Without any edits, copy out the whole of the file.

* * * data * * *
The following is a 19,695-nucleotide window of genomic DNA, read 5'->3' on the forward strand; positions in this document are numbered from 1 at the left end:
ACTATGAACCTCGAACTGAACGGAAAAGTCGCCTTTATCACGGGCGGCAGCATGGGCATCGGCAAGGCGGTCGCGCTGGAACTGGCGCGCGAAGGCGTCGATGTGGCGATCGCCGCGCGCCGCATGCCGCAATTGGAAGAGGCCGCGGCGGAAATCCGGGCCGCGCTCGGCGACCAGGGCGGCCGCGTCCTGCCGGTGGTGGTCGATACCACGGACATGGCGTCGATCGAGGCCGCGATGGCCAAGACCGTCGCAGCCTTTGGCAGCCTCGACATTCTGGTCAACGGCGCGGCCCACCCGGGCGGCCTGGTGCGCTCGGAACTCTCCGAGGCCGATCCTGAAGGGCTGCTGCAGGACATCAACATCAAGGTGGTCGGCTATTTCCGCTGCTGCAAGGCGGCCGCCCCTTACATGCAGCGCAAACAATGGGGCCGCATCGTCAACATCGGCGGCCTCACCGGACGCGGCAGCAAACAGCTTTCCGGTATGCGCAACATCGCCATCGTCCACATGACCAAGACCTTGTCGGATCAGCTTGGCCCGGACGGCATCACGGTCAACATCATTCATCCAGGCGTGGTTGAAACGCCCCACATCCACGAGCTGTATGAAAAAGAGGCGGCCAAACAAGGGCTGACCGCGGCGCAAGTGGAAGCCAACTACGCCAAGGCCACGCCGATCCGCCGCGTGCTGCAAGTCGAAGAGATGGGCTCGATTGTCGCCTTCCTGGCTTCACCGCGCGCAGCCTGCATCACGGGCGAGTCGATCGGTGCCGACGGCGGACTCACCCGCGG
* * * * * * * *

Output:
The following is a 19,695-nucleotide window of genomic DNA, read 5'->3' on the forward strand; positions in this document are numbered from 1 at the left end:
ACTATGAACCTCGAACTGAACGGAAAAGTCGCCTTTATCACGGGCGGCAGCATGGGCATCGGCAAGGCGGTCGCGCTGGAACTGGCGCGCGAAGGCGTCGATGTGGCGATCGCCGCGCGCCGCATGCCGCAATTGGAAGAGGCCGCGGCGGAAATCCGGGCCGCGCTCGGCGACCAGGGCGGCCGCGTCCTGCCGGTGGTGGTCGATACCACGGACATGGCGTCGATCGAGGCCGCGATGGCCAAGACCGTCGCAGCCTTTGGCAGCCTCGACATTCTGGTCAACGGCGCGGCCCACCCGGGCGGCCTGGTGCGCTCGGAACTCTCCGAGGCCGATCCTGAAGGGCTGCTGCAGGACATCAACATCAAGGTGGTCGGCTATTTCCGCTGCTGCAAGGCGGCCGCCCCTTACATGCAGCGCAAACAATGGGGCCGCATCGTCAACATCGGCGGCCTCACCGGACGCGGCAGCAAACAGCTTTCCGGTATGCGCAACATCGCCATCGTCCACATGACCAAGACCTTGTCGGATCAGCTTGGCCCGGACGGCATCACGGTCAACATCATTCATCCAGGCGTGGTTGAAACGCCCCACATCCACGAGCTGTATGAAAAAGAGGCGGCCAAACAAGGGCTGACCGCGGCGCAAGTGGAAGCCAACTACGCCAAGGCCACGCCGATCCGCCGCGTGCTGCAAGTCGAAGAGATGGGCTCGATTGTCGCCTTCCTGGCTTCACCGCGCGCAGCCTGCATCACGGGCGAGTCGATCGGTGCCGACGGCGGACTCACCCGCGG